The choice is not unwarranted. Colagreco’s Mirazur uses produce grown in his own garden, has eliminated single-use plastics, and has a fish maturation room he uses when the daily catch is not as strong as it could be. His efforts prove he is an ardent advocate of finding better and more environmentally-friendly ways of doing things.  

In a press release, UNESCO said, “As Goodwill Ambassador, Chef Mauro Colagreco will have the role of promoting the organisation’s actions in favour of biodiversity. As part of [its] mandate for science, UNESCO notably created the ‘Man and the Biosphere’ program in 1971, which aims to restore a balance between human beings and their environment. There are today 738 UNESCO biosphere reserves throughout the world, which represent more than 1.3 million km² of protected areas.” 



Photo source: UNESCO

South of France steps up action to combat bronchiolitis epidemic

The regional health agency for Provence-Alpes-Côte-d’Azur is activating the next level of an action plan in its hospitals to help ease the strain brought on by the bronchiolitis epidemic.

The Provence-Alpes-Côte-d’Azur (PACA) region is overwhelmed by cases of bronchiolitis, a respiratory illness that affects babies and young children under two, which, when left untreated, can become very serious.

To cope with the rising caseloads, the region has activated the first level of internal mobilisation in healthcare establishments, known commonly as a white plan or plan blanc. Prior to the white plan, the region had a lower grade scheme in place.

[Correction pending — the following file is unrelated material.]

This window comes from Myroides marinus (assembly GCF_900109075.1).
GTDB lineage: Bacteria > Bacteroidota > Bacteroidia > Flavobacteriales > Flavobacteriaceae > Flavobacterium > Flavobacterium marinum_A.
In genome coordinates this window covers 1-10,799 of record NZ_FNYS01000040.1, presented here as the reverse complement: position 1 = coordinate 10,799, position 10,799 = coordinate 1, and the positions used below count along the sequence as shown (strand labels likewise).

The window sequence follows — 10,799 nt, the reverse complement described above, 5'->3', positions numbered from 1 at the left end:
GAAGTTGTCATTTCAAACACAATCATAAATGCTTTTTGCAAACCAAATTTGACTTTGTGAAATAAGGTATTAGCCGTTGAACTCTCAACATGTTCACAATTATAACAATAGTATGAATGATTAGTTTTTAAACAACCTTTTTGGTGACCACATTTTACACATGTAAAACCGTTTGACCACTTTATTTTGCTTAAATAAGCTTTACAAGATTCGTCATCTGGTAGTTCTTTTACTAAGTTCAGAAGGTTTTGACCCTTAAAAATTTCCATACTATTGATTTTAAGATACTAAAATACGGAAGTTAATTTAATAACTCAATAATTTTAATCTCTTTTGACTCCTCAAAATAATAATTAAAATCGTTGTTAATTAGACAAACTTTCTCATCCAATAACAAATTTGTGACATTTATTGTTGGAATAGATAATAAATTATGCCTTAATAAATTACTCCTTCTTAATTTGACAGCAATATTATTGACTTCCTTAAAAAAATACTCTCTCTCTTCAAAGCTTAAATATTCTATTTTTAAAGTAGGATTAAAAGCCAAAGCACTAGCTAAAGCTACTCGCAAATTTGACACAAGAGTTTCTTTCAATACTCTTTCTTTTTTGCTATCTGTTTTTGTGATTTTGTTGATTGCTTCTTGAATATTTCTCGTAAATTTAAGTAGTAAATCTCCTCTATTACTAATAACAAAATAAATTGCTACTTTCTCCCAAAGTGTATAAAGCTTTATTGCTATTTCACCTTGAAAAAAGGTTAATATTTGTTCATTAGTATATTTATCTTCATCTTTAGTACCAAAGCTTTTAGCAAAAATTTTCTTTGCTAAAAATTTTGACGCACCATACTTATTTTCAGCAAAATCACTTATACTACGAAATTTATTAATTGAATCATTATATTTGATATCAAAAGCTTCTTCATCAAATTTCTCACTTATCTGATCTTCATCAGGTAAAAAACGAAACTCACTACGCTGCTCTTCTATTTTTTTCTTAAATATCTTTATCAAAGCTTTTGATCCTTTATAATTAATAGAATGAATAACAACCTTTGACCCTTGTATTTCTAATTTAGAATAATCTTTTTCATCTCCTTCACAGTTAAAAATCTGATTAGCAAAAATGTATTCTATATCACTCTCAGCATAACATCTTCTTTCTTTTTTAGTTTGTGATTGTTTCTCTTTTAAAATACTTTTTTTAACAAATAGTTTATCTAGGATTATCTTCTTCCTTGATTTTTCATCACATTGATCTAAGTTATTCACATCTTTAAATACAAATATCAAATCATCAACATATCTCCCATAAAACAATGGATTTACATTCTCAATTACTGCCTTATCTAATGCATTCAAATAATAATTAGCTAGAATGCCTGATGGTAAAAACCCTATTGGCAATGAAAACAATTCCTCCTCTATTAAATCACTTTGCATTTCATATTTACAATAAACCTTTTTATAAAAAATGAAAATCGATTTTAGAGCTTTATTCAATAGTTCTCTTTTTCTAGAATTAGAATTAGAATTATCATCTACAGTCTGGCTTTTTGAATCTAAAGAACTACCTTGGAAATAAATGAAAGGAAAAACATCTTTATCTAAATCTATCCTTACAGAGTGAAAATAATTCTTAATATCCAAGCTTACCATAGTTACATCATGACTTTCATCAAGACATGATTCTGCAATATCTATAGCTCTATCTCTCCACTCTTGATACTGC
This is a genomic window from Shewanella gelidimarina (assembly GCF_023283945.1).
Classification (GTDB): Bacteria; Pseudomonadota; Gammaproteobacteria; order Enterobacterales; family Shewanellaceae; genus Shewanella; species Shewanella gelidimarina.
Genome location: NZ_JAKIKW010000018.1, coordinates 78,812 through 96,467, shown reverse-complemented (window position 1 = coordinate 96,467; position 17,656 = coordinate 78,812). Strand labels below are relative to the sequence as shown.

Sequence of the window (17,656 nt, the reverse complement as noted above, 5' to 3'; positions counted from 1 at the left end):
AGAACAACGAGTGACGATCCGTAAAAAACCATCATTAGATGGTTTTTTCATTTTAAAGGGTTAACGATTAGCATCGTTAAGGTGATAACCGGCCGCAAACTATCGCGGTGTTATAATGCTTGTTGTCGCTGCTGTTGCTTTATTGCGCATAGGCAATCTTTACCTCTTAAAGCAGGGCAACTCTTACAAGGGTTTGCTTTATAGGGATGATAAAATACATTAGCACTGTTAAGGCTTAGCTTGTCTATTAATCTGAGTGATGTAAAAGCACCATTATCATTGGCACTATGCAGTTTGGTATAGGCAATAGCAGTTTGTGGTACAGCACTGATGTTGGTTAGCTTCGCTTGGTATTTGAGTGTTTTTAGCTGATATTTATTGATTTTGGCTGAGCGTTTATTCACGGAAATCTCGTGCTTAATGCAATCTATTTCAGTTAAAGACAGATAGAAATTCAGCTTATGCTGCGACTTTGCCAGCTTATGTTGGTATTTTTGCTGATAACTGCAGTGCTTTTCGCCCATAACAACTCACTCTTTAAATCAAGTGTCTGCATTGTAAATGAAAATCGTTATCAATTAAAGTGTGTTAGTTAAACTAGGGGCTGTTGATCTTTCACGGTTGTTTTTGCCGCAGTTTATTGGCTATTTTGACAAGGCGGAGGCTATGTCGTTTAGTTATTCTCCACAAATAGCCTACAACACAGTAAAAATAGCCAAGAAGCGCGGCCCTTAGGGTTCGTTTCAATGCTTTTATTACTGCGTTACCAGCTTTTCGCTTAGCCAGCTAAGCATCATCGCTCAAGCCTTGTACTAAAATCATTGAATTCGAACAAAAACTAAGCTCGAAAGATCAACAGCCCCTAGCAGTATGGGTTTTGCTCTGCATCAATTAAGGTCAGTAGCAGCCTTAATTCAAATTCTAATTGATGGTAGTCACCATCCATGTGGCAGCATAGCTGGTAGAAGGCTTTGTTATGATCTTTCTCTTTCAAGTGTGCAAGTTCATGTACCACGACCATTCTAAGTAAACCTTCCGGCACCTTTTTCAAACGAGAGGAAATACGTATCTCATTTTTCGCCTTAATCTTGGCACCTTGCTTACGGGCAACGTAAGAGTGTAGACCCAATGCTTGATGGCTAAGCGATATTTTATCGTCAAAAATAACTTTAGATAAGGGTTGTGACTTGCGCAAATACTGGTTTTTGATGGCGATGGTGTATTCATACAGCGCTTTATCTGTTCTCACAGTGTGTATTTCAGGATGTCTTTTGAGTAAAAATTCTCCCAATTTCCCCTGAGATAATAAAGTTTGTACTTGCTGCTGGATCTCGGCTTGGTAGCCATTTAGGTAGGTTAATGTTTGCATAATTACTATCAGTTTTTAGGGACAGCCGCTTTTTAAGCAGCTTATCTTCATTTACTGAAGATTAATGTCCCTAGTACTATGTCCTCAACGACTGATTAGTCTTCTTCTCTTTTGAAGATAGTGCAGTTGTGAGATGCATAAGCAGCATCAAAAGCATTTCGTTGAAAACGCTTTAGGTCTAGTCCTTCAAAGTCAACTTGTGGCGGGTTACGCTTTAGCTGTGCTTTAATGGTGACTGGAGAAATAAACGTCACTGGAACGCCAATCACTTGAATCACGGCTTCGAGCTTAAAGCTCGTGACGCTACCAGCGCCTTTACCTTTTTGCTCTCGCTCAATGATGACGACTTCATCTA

“For five weeks, PACA has been facing an epidemic of bronchiolitis,” says a spokesperson for the Regional Health Agency (ARS). “The epidemic indicators exceed the level of all the epidemic peaks of the previous winter seasons.”

According to the agency, there were 730 emergency room visits last week for the illness, compared to 502 the previous week. Hospitalisations were also on the rise, going from 196 to 259 in the same time frame. The only département in PACA not to see a rise of cases is Alpes-de-Haute-Provence.

The alarming increases spurred the decision to trigger the white plan, which gives health care facilities increased ability to take care of its young patients. It includes the activation of hospital crisis units, adding more paediatric staff, and increasing reception capacity by rescheduling non-urgent surgeries. The hope now is that the white plan will be sufficient to steady or decrease the number of patients.

Bronchiolitis does not require hospitalisation in 95% of cases and can usually be treated by a doctor. Slowing the progress of the disease can be helped by regular hand washing, airing rooms 10 minutes a day, making sure toys are cleaned, and not sharing drinking vessels or cutlery.

Go to hospital if serious signs emerge, such as difficulty breathing, a respiratory rate of greater than 60 breaths per minute, or a 50% drop in appetite compared to usual intake.



Photo source: Michael Bar Haim for Unsplash